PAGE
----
Some people use alcohol as a coping mechanism, but they would not have known that it may help them cope with their problems if they had not tried it. So, are we not feeding into this alcohol dependence problem when we allow our children to start drinking alcohol even when they are underage. If we look back at our uncles and aunts who are now heavy drinkers, we can see that they too started drinking “just for fun” until they started depending on it to cope.
Unfortunately, when you have developed an alcohol addiction, you will drink alcohol even if you cannot afford to. As a person who lives in a township, I have witnessed many incidents where a man will demand money from his wife to go hang out at the local tavern although he knows there is no food in the house or that there are important things that need to be covered first. One may argue that even poor people are entitled to have fun and I agree. It does not mean that you cannot enjoy certain things just because you are less fortunate, but you should not neglect your responsibilities while doing so. Even the most fortunate know that you need to first take care of your needs before you can satisfy your wants. It is even more heart breaking when a mother spends their child’s SASSA grant on things like alcohol instead of taking care of their children’s needs. A 2018 WHO global report indicated that South Africa is ranked as the 6th-drunkest country in the world.
I must admit, the new wave of music in South Africa – commonly known as Amapiano – is really hard to ignore. Whenever you hear an Amapiano song there is always something in you that will tell you to just get up and dance. Because we are generally a groovy nation, whichever place we are at turns into a groove spot. On Twitter this weekend there was a heated discourse on how even “chilled places” are being turned into groove spots. Twitter user @cnehshuga wrote: “South Africans won’t rest until every establishment turns into a groove spot.” This came after people were seen “turning up” (which means drinking and dancing) at establishments like the Fourways Farmer’s Market and Rocco Mama which were at first family-friendly places. Some have argued that people should stop gatekeeping and wanting to control what people do. They also argued that there is no sin in just getting up and dancing, even if it is in random and odd places. I disagree. We need to be careful what we expose our children to. It may seem harmless to just get up and dance randomly, but it is important to respect other people’s spaces and preferences. The fact that a person went to a restaurant is an indication that they just wanted to sit down and relax. If they wanted to watch people dance they would have gone to a groove spot.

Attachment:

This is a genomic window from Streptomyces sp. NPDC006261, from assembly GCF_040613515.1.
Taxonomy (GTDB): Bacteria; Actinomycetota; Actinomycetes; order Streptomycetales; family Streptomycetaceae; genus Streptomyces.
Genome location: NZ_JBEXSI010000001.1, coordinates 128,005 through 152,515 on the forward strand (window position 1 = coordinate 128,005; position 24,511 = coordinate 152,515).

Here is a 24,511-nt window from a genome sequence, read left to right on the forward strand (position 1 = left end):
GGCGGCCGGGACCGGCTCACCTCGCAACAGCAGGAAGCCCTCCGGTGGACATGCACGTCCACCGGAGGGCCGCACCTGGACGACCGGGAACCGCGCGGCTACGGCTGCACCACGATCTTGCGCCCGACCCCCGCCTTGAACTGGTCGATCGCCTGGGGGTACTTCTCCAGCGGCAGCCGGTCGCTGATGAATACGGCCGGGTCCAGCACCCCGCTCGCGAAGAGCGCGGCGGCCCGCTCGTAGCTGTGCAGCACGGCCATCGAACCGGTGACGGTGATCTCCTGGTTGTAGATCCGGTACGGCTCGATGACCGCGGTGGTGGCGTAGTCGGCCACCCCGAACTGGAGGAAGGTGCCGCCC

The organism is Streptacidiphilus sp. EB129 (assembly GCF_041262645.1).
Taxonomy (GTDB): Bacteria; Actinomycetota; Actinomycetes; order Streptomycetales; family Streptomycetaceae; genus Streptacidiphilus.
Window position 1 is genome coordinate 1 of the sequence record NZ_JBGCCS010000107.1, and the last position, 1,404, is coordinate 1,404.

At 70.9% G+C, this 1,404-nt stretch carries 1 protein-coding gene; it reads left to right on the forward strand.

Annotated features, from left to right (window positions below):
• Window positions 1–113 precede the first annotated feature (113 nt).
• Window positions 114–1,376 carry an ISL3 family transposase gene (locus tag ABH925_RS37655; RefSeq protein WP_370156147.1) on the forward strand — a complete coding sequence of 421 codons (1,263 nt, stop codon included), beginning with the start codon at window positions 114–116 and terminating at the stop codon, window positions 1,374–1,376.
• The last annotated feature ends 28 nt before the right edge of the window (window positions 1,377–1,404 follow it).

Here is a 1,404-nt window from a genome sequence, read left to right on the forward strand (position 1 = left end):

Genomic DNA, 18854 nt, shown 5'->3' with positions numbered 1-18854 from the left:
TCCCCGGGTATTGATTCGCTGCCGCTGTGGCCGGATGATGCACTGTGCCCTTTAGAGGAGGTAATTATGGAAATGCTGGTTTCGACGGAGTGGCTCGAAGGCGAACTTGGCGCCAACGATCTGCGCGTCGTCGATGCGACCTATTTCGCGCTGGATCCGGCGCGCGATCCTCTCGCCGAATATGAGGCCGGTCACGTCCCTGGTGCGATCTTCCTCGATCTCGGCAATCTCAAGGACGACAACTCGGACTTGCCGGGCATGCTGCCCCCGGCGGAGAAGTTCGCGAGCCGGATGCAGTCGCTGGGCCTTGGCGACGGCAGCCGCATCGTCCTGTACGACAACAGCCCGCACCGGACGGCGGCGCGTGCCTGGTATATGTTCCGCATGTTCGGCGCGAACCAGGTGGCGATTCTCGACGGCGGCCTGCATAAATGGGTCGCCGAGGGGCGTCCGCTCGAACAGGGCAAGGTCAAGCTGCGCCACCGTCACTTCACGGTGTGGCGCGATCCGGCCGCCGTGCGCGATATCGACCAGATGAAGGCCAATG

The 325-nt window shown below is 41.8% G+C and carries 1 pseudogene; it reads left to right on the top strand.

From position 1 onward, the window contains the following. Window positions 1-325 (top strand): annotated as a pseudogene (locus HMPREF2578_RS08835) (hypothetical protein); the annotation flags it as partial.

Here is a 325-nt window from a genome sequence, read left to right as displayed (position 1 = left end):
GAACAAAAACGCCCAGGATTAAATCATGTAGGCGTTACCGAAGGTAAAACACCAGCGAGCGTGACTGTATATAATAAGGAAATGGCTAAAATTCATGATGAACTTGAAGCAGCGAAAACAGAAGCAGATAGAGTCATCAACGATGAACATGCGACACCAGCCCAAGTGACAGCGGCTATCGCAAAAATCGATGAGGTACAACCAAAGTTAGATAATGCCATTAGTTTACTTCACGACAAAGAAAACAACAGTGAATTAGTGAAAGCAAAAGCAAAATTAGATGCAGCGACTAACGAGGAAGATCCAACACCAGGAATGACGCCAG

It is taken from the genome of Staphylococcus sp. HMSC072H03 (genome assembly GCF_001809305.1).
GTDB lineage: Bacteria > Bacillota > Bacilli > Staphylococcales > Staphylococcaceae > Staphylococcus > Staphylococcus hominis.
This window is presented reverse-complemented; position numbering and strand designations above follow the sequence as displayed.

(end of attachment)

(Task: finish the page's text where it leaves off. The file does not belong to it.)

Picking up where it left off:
As South Africans, we enjoy “grooving” so much that we have created events for everyday of the week. We have Mogodu Mondays, Taco Tuesdays, Wine Wednesdays, Phuza Thursdays and Freaky Fridays. It may seem harmless, but I think these events are just excuses to justify and downplay our excessive drinking. I believe South Africa does have a drinking problem and it would be best to find ways to sort it out. It might be too late to save ourselves, but it is not too late to save our future generations.